LVMH COMPLETES TRANSACTION, SELLS REMAINING GUCCI SHARES
Byline: Miles Socha
PARIS — LVMH Moet Hennessy Louis Vuitton’s dreams of a green Christmas are coming true.
On Monday, the luxury giant said it netted about $1 billion in cash from selling its remaining 11.6 million Gucci shares to Credit Lyonnais as part of the settlement pact it reached with Gucci owner Pinault-Printemps-Redoute last September. Dollar figures are converted from euros at the current exchange rate.
LVMH, whose 20.6 percent stake in Gucci was the subject of two years of lawsuits and backbiting between the warring French rivals, sold 40 percent of its Gucci stake — or 8.4 percent of outstanding shares — on Oct. 22 for about $814 million. LVMH had always indicated it would sell its remaining shares to a third party. Credit Lyonnais bought LVMH’s stake in anticipation of a full public offer for Gucci at $101.50 a share in March 2004. Credit Lyonnais paid about $89.50 a share; Gucci stock closed at $84.66, up $1.36, on the New York Stock Exchange on Monday.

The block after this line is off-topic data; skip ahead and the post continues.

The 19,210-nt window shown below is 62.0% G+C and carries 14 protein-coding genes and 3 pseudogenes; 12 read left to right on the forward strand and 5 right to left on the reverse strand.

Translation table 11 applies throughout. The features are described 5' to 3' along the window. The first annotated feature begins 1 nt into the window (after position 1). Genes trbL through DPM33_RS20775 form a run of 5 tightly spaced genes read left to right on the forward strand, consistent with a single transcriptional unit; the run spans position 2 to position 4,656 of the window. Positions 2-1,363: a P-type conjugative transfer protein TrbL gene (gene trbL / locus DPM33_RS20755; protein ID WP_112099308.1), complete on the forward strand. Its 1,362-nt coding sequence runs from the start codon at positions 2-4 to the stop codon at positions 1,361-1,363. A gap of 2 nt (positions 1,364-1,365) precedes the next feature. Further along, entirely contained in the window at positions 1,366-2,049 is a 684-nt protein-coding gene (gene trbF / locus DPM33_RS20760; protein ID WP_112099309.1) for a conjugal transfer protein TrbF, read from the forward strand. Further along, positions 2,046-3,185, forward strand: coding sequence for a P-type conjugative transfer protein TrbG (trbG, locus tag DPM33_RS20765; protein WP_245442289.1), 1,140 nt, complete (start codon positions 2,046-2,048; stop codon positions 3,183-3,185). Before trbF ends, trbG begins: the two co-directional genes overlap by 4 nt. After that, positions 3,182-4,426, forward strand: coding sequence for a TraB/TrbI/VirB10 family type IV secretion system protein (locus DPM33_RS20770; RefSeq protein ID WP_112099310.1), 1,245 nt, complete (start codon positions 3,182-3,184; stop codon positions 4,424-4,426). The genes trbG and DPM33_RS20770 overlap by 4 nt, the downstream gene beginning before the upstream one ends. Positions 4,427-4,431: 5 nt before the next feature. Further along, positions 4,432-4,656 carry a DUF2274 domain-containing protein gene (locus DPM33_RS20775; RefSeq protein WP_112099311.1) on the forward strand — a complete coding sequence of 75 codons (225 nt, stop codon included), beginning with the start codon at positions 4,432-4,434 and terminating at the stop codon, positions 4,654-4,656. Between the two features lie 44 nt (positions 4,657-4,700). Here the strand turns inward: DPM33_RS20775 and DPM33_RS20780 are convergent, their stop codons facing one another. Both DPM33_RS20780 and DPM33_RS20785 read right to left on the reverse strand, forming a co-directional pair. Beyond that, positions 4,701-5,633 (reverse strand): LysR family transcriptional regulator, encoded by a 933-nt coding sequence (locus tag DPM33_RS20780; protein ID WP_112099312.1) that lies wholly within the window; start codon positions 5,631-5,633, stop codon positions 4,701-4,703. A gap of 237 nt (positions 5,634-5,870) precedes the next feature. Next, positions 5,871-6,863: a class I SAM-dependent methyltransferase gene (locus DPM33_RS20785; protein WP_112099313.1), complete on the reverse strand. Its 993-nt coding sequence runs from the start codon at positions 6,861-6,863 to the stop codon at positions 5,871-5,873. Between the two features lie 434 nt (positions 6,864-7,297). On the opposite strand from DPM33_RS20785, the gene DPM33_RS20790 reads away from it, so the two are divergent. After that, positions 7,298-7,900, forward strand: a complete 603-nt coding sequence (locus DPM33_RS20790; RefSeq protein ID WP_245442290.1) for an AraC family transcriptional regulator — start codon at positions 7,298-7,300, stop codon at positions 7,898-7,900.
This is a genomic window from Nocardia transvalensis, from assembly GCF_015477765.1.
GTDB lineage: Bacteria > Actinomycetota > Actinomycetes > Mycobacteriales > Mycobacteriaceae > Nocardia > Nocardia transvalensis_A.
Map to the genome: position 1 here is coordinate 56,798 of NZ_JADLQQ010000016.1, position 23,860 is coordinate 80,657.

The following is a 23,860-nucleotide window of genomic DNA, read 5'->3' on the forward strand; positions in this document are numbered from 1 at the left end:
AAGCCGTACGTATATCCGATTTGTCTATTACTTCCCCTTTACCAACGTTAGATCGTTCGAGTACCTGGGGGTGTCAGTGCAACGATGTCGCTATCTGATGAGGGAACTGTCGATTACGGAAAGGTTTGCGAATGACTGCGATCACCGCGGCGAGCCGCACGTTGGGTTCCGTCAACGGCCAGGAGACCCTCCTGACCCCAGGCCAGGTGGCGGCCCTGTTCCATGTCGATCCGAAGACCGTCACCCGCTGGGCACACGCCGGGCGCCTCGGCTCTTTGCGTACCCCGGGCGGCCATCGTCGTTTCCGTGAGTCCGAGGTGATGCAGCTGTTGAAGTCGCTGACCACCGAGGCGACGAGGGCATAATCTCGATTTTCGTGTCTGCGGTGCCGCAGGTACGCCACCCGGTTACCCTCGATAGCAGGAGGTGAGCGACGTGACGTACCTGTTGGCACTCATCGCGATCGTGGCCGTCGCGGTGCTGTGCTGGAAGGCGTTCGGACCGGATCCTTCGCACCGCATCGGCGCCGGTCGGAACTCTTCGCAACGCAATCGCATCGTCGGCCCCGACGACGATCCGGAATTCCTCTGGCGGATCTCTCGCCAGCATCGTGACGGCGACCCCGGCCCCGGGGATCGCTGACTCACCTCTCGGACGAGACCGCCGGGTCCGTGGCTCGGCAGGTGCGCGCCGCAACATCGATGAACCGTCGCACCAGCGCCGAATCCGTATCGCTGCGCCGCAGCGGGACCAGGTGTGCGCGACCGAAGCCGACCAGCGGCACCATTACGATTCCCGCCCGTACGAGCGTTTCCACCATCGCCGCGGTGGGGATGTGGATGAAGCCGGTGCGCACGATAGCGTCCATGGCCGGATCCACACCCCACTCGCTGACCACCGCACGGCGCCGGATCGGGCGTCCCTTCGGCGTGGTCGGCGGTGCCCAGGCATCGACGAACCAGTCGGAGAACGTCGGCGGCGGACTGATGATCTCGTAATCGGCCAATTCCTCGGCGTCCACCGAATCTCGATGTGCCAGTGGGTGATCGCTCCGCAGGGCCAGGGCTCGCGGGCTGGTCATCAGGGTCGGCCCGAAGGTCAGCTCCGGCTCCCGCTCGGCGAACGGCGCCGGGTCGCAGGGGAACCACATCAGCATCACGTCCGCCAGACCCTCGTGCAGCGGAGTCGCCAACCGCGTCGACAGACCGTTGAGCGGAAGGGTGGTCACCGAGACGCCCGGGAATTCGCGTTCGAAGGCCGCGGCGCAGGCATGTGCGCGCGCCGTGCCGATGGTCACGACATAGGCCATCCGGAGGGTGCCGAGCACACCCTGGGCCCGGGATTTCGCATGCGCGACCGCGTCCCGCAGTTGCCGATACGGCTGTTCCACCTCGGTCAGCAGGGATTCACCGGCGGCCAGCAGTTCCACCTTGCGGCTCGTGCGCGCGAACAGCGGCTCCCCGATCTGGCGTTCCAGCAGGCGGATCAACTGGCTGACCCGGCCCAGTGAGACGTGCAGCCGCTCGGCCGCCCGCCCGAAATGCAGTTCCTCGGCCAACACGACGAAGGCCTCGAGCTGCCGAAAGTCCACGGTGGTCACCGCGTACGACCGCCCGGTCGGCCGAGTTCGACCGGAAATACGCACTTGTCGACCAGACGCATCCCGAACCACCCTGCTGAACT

LVMH also disclosed Monday that it pulled in $81.4 million last Friday from the payout of an extraordinary cash dividend of $7 a share to all of Gucci shareholders with the exception of PPR.
All told, LVMH will earn about $1.9 billion in cash before the end of the year, including capital gains of about $676 million on its Gucci investment, as reported.
The battle for control of Gucci, one of the most vicious the industry has ever seen, began in March 1999 when Gucci called on PPR to be its white knight during a hostile takeover attempt by LVMH. Gucci welcomed PPR via a capital increase that gave the French retail conglomerate a 40 percent stake in the company — which was later hiked to 42 percent. In return, PPR injected $3 billion into Gucci to fund a major acquisitions drive in the luxury sector, diluting LVMH’s 34 percent stake to 20.6 percent and thwarting its takeover attempt.
Meanwhile, Gucci Group is slated to release third-quarter results today, with analysts expecting a 7 percent dip in sales and a 50 percent drop in net profits.